Chief constable should steer clear of politics: victims' campaigner

A victims' rights campaigner has slammed Northern Ireland's police chief over comments he made around the need to implement stalled structures to deal with the legacy of the Troubles.

By The Newsroom
Monday, 18th December 2017, 7:00 am
George Hamilton said he was increasingly frustrated at the lack of progress on legacy issues
George Hamilton said he was increasingly frustrated at the lack of progress on legacy issues

PSNI Chief Constable George Hamilton said he was growing increasingly frustrated that three years on from a political deal on a series of mechanisms to address unresolved conflict cases, the plan is not “one further inch forward”.

He said if local parties were unable to overcome the impasse blocking implementation of the Stormont House Agreement, then London needed to step up and deliver.

But Kenny Donaldson, director of services at victims’ group the South East Fermanagh Foundation (SEFF), has urged Mr Hamilton to “steer clear of politics”.

Accusing the chief constable of “effectively doing the political establishment’s bidding”, Mr Donaldson said: “This is unacceptable, particularly given the contested nature of the legacy proposals contained within the Stormont House Agreement.”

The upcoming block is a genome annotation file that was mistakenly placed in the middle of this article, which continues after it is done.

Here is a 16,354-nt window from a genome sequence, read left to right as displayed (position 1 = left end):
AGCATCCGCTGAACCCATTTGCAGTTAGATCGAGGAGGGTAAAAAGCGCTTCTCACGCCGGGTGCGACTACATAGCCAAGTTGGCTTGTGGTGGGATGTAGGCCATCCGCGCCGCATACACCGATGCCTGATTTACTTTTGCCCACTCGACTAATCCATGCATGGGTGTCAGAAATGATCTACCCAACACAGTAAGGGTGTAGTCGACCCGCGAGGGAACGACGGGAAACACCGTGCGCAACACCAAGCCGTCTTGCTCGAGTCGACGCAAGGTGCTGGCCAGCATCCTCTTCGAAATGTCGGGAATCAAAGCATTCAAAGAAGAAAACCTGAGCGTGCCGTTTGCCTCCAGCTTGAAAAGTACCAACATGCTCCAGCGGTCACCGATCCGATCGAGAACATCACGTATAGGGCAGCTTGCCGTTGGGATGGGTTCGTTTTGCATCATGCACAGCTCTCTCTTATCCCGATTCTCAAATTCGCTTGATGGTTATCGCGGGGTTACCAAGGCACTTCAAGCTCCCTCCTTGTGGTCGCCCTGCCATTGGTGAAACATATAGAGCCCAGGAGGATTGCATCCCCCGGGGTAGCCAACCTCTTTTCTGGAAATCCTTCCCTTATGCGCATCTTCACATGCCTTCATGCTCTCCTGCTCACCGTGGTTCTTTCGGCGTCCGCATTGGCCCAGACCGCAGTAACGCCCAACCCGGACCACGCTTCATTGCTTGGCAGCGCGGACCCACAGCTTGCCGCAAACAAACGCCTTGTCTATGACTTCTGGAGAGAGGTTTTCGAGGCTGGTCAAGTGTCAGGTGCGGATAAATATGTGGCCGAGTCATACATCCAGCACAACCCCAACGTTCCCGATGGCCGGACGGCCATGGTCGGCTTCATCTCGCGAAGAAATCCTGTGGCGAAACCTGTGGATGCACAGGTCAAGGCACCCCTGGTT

Highlighting that the proposed Historical Investigations Unit (HIU) does not have full political or community support, Mr Donaldson questioned why the chief constable was “getting involved”.

He added that many people were concerned the HIU could end up investigating a disproportionate amount of Troubles killings by police and Army.

Mr Donaldson stressed that 90% of lives lost during the Troubles were “as a consequence of triggers pulled or bombs detonated by terrorists”.

He added: “Whilst we can acknowledge and indeed empathise with the chief constable’s frustration concerning the piecemeal approach being taken around investigating unsolved Troubles-related murders, we nevertheless fundamentally disagree with him and his service making political statements.”

Mr Donaldson said that neither SEFF, nor its umbrella organisation Innocent Victims United, support the legacy structures as currently presented, stating there is “limited means to hold accountable terrorism for its crimes”.

He added: “If the NIO proceeds with launching a public consultation on the proposed legacy structures contained within the Stormont House Agreement then it needs to be an open and transparent process where government is prepared to respond to what comes back at them.”

Mr Hamilton’s robust remarks came after he wrote an open letter to elected representatives stressing the need for progress.

The PSNI was asked to comment on Mr Donaldson’s remarks but had not responded at the time of going to press.